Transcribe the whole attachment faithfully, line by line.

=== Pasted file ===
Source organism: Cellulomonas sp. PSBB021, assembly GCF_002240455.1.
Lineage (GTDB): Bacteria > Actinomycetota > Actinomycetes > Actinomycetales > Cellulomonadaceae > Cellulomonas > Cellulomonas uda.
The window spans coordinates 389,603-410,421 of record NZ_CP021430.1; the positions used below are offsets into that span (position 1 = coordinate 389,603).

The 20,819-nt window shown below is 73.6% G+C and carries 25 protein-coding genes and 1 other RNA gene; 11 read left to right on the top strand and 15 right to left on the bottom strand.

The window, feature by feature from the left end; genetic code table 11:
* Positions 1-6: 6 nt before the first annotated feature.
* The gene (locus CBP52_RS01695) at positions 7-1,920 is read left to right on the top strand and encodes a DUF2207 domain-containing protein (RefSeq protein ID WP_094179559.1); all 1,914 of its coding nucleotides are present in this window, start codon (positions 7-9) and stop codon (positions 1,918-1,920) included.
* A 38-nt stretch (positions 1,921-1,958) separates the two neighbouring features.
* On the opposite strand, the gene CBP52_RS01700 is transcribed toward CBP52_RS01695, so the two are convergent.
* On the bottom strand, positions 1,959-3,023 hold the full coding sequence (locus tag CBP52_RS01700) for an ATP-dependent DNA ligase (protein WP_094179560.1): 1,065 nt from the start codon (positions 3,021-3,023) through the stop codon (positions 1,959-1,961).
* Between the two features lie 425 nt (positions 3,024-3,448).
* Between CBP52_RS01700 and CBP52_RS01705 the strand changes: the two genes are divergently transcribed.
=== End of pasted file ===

Source organism: Cellulomonas sp. PSBB021, assembly GCF_002240455.1.
Lineage (GTDB): Bacteria > Actinomycetota > Actinomycetes > Actinomycetales > Cellulomonadaceae > Cellulomonas > Cellulomonas uda.
The window spans coordinates 389,603-410,421 of record NZ_CP021430.1; the positions used below are offsets into that span (position 1 = coordinate 389,603).

The 20,819-nt window shown below is 73.6% G+C and carries 25 protein-coding genes and 1 other RNA gene; 11 read left to right on the top strand and 15 right to left on the bottom strand.

The window, feature by feature from the left end; genetic code table 11:
* Positions 1-6: 6 nt before the first annotated feature.
* The gene (locus CBP52_RS01695) at positions 7-1,920 is read left to right on the top strand and encodes a DUF2207 domain-containing protein (RefSeq protein ID WP_094179559.1); all 1,914 of its coding nucleotides are present in this window, start codon (positions 7-9) and stop codon (positions 1,918-1,920) included.
* A 38-nt stretch (positions 1,921-1,958) separates the two neighbouring features.
* On the opposite strand, the gene CBP52_RS01700 is transcribed toward CBP52_RS01695, so the two are convergent.
* On the bottom strand, positions 1,959-3,023 hold the full coding sequence (locus tag CBP52_RS01700) for an ATP-dependent DNA ligase (protein WP_094179560.1): 1,065 nt from the start codon (positions 3,021-3,023) through the stop codon (positions 1,959-1,961).
* Between the two features lie 425 nt (positions 3,024-3,448).
* Between CBP52_RS01700 and CBP52_RS01705 the strand changes: the two genes are divergently transcribed.